Wednesday, November 23, 2016

AI chief against plan to punish sick pilots

The director-general of civil aviation's (DGCA) draft proposal, which threatens to cancel the licenses of airline pilots who call in sick and refuse duty "on a periodic basis", was given a thumbs down by the Air India (AI) chairman Ashwani Lohani who found it to be detrimental to air safety.
"The chairman sent a letter to the DGCA on Tuesday stating his fears over the repercussions it would have on air safety," said an AI source. Lohani's letter is significant given that the Air India would have benefited commercially with the implementation of the said controversial draft.
Air India is one of the two Indian carriers whose pilots are grouped together under a registered union (the other is Jet Airways) and so has faced the brunt of protests in the past. "But there can be no compromise on air safety and it doesn't help an airline if it's pilots are stressed over such issues," he added. Wednesday is the DGCA deadline to send comments over the draft. What pummelled the draft though was the six-page strong reply sent on Tuesday to the DGCA by the pilots union of Air India and Jet Airways, which together represents over 3000 airline pilots.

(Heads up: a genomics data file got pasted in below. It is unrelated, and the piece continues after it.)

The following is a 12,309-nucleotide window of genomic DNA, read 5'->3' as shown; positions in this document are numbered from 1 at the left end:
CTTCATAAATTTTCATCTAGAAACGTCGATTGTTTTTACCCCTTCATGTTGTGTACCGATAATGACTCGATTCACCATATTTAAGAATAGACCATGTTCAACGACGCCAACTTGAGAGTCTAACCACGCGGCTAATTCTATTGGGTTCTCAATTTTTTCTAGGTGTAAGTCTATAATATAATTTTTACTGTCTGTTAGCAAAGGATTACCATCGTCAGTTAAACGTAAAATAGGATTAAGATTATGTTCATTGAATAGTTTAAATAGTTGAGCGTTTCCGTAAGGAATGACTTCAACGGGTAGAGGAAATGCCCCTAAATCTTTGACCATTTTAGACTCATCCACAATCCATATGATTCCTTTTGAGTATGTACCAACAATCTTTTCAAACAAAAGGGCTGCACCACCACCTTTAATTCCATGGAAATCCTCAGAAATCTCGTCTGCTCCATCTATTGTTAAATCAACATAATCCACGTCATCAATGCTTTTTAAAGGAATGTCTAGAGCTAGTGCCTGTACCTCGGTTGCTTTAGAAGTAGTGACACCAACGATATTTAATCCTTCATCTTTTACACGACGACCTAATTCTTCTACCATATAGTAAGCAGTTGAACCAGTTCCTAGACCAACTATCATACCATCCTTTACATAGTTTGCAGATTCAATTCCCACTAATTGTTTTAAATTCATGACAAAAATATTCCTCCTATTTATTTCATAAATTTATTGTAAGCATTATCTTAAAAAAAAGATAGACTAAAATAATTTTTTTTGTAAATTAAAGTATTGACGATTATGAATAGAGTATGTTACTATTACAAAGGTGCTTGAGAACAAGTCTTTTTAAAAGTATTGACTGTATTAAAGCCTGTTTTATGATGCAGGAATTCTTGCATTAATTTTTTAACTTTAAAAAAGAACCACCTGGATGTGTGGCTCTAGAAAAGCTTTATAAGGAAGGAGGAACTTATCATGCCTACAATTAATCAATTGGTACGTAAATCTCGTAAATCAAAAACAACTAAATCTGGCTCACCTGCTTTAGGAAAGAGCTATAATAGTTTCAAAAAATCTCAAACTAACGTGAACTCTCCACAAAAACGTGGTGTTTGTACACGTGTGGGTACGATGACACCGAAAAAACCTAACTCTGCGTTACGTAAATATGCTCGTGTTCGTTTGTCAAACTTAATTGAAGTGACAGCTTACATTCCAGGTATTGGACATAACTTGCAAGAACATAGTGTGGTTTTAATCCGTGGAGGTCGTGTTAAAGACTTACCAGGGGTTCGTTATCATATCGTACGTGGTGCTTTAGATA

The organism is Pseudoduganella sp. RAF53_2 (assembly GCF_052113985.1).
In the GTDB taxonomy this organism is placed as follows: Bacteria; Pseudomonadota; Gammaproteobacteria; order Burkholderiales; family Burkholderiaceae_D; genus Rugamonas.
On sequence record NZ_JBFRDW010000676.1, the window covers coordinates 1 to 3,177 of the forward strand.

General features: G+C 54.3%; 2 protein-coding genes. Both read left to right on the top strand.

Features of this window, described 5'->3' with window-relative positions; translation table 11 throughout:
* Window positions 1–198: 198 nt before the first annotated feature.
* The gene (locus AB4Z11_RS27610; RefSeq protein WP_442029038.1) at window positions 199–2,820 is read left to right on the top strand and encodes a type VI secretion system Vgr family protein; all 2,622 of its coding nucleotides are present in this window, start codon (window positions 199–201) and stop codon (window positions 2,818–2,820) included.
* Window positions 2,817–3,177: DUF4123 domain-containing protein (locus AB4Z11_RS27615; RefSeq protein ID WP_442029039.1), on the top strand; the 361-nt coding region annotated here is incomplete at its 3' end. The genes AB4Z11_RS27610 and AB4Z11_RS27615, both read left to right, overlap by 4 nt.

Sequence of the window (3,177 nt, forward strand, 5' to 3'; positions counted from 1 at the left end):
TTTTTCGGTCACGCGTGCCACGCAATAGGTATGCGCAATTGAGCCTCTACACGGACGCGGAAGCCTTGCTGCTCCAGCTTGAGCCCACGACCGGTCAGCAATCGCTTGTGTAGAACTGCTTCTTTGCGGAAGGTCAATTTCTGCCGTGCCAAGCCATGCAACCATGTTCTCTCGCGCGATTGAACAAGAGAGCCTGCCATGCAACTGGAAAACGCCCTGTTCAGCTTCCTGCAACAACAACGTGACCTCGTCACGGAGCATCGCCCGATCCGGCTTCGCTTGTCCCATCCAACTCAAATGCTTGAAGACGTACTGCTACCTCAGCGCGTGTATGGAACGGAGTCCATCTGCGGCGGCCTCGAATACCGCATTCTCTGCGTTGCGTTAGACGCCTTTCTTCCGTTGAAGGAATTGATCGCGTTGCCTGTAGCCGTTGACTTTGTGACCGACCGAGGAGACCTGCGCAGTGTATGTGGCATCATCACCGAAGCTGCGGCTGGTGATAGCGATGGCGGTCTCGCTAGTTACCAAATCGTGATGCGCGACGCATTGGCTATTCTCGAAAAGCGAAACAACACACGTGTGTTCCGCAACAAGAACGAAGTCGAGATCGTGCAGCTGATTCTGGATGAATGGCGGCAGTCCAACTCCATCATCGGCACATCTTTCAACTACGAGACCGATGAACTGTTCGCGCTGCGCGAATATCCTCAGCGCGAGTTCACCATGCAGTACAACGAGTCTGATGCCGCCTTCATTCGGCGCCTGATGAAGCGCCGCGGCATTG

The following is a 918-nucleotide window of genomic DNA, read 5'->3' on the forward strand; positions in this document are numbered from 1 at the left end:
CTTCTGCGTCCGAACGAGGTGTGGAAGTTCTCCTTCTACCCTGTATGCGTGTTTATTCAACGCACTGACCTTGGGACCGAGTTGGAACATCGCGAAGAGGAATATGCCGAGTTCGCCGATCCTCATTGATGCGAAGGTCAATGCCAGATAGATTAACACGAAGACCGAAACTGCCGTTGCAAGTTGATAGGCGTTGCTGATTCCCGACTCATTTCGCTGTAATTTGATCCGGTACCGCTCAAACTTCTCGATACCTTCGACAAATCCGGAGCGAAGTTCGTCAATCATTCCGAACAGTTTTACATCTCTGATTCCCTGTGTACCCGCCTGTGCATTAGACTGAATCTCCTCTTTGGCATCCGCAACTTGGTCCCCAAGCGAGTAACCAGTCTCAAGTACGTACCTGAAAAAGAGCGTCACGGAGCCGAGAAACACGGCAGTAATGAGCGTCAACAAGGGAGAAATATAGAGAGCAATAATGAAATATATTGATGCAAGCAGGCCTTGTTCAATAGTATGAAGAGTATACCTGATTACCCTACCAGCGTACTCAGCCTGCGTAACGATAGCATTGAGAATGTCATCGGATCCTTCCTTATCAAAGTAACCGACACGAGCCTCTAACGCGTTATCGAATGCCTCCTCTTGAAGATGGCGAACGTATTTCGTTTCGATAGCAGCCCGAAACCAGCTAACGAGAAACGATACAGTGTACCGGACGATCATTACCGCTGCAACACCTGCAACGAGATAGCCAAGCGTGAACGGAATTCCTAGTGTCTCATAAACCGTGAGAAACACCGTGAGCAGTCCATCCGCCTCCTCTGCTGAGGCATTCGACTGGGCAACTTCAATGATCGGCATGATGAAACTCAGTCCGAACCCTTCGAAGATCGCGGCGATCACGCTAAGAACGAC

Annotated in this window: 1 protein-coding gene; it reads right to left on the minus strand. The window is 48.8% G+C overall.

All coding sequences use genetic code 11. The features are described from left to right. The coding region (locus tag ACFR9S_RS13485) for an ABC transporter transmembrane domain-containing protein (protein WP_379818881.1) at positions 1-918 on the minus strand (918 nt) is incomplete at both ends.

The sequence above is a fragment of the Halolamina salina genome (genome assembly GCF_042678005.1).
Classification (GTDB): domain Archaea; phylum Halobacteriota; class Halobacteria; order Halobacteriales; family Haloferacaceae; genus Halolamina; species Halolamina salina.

The letter said the draft will "greatly imperil air safety" and exposed some of the brow-raising rostering practices followed by cockpit crew-starved airlines. It challenged the DGCA to carry out a survey of the number of pilots in each airline vis-a-vis the number and type of aircraft, and to publish the same.
The focus though was on Indian carrier's practise of "last minute rostering", especially for short haul flights. "The correct procedure is that a flying roster is drawn up month wise, or every two weeks at the most. There is, in addition, throughout the world in the aviation industry, the practice of putting pilots and cabin crew on "standby" to cover any situation where those rostered to fly cannot do so, due to illness, unforeseen adverse circumstances, etc. This is the very concept of standby. However in the airlines in which we are employed, the roster is almost never followed and is changed on a daily basis to keep flight schedules on time. It is a well-known fact that this is due to a chronic shortage in pilots - especially of commanders".
23/11/16 Manju V/The Times Of India